Soul of Second Street Festival returns to Danville in August

After a two-year hiatus due to COVID, the Soul of Second Street Festival returns to downtown Danville on Saturday, Aug. 27. Held at Constitution Square Park, the event is a celebration of Danville’s African American legacy.

“We are really excited to be back,” said program coordinator Michael Hughes. “This event means so much to the African American community.”

Saturday’s festivities include live entertainment, including Gospel and other music and skits – as well as fan favorite “The Glory Train” – local and regional food vendors; merchandise booths with arts and crafts, t-shirts and more; kids activities; displays; and other fun.

In tandem with the event, the much anticipated “We Were Here” opens at the Norton Center on the Centre College campus. Featuring the production and displays, this is the story of African American life and experience in Danville and Boyle County.

(Second Street in Danville as it appeared in the 1960s)

Before the festival gets underway, a History Conference will take place on Friday afternoon beginning at 1 p.m. at the Boyle County Public Library.

The festival is an event of the Danville-Boyle County African American Historical Society (DBCAAHS).

“We organized the African American Historical Society in 2013,” said Hughes, who originally proposed the event in 2014. “A lot of people were aware of the history, but we didn’t have a place to gather. I wanted to be able to celebrate, to come together to celebrate the African American community.”

Hughes recalled the DBCAAHS searched for and tossed around different names for the event before Missy Angolia suggested calling it the Soul of Second Street Festival.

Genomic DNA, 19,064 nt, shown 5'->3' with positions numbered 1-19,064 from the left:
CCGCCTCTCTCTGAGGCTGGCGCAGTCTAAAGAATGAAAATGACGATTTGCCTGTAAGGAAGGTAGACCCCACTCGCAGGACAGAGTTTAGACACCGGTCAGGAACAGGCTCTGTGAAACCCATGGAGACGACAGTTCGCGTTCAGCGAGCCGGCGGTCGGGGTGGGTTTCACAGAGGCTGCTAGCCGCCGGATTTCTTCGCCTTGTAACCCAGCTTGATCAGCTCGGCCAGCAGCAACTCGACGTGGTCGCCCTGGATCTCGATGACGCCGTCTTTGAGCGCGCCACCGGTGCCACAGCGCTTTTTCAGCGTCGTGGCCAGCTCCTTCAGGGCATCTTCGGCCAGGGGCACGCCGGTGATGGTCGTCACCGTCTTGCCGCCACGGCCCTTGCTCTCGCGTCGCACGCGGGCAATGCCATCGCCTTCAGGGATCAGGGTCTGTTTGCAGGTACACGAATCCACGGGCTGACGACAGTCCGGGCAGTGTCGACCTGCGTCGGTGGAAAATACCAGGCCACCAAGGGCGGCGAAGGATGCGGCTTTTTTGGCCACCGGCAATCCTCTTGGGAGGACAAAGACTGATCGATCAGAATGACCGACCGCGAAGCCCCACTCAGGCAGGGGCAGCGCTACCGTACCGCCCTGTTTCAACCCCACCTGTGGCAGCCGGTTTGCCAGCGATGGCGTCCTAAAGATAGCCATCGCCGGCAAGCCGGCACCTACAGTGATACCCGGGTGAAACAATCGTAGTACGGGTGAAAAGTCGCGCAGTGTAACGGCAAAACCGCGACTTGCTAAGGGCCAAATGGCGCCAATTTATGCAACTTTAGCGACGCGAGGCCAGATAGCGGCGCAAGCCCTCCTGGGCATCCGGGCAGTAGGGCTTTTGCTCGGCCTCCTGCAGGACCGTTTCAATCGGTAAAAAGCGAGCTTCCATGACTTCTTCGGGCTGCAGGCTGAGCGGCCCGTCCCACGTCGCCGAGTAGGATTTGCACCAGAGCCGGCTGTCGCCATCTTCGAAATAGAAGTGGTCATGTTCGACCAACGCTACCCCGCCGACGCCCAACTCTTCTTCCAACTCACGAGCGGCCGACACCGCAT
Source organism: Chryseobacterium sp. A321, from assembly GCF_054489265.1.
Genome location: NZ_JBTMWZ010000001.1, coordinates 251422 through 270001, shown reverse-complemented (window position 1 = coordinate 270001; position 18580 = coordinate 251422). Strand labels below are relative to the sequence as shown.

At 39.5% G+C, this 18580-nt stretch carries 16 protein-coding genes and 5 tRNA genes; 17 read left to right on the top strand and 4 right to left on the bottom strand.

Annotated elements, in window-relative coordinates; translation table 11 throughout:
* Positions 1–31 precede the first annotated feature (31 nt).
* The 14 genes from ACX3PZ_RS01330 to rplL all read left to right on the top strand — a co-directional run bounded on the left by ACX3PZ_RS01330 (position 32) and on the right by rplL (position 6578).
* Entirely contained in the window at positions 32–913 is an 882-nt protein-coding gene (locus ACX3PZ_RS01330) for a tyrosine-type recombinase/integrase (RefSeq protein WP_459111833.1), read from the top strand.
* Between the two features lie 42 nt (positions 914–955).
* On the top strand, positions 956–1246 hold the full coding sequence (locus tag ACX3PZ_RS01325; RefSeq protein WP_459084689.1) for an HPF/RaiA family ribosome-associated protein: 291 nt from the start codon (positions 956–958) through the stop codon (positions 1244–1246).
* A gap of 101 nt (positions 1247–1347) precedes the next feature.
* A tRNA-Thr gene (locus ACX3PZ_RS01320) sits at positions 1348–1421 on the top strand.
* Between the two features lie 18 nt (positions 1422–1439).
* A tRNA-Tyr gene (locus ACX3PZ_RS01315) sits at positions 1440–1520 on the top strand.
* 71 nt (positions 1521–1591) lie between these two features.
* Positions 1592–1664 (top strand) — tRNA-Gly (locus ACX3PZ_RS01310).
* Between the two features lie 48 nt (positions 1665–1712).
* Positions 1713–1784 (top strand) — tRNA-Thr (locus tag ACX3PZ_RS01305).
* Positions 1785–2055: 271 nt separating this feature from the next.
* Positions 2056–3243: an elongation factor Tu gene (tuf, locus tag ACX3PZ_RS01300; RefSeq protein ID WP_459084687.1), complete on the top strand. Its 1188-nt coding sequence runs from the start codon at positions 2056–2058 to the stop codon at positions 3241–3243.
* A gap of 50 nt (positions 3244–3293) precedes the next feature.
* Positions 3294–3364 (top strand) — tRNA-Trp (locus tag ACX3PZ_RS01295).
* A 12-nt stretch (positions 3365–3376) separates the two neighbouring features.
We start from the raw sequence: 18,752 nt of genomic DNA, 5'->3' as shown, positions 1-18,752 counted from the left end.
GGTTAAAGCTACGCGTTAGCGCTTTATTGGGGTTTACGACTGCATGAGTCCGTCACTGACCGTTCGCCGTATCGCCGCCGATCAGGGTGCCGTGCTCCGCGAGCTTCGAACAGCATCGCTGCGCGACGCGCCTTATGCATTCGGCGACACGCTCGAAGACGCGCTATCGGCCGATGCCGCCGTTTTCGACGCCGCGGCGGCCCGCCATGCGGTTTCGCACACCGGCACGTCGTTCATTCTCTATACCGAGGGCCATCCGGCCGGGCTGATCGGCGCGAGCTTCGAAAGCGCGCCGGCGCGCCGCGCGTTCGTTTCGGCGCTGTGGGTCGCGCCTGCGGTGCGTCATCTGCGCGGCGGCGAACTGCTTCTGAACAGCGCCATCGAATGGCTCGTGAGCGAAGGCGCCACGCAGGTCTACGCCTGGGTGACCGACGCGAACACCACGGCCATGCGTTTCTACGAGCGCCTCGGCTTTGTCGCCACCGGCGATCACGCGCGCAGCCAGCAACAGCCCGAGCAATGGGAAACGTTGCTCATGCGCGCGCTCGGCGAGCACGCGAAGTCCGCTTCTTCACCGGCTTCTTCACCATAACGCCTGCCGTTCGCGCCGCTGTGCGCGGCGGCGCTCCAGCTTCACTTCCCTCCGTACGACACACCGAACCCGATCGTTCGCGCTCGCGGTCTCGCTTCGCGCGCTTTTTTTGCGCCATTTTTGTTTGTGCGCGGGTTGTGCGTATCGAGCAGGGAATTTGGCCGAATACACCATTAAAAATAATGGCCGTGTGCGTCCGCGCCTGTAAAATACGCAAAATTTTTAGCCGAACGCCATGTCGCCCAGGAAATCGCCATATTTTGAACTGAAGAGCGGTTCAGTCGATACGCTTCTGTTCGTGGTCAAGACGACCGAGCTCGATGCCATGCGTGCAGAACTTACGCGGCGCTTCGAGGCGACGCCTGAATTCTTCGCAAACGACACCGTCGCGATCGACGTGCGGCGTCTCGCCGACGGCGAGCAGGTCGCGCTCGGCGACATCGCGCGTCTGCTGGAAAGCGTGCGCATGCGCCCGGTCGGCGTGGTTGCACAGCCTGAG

“I knew that was it,” said Hughes.

(Second Street in Danville, with a building adjacent to the McDowell House that is no longer standing)

The first event took place in 2015.

“What made it real for me was that first year, when two ladies who hadn’t seen each other for over 50 years came to the festival,” Hughes said. “They were best buddies through high school, and they met in person for the first time in 50 years at the festival. After all those years, they reconnected. That’s what this is about.”

Shortly after the festival takes place (around the first week of September) African Americans in Boyle County, a new book by Michael Denis and Michael Hughes, will be released. The book is $23.99 ($29.66 include shipping for Kentucky addresses). Learn more about the book at Arcadia Publishing and reserve a copy at

For more information about the Soul of Second Street Festival and related events and activities, contact program coordinator Michael Hughes at 859-326-6065. NOTE: Activities are still being added to the event. Food and merchandise vendors may contact Hughes at 859-326-6065.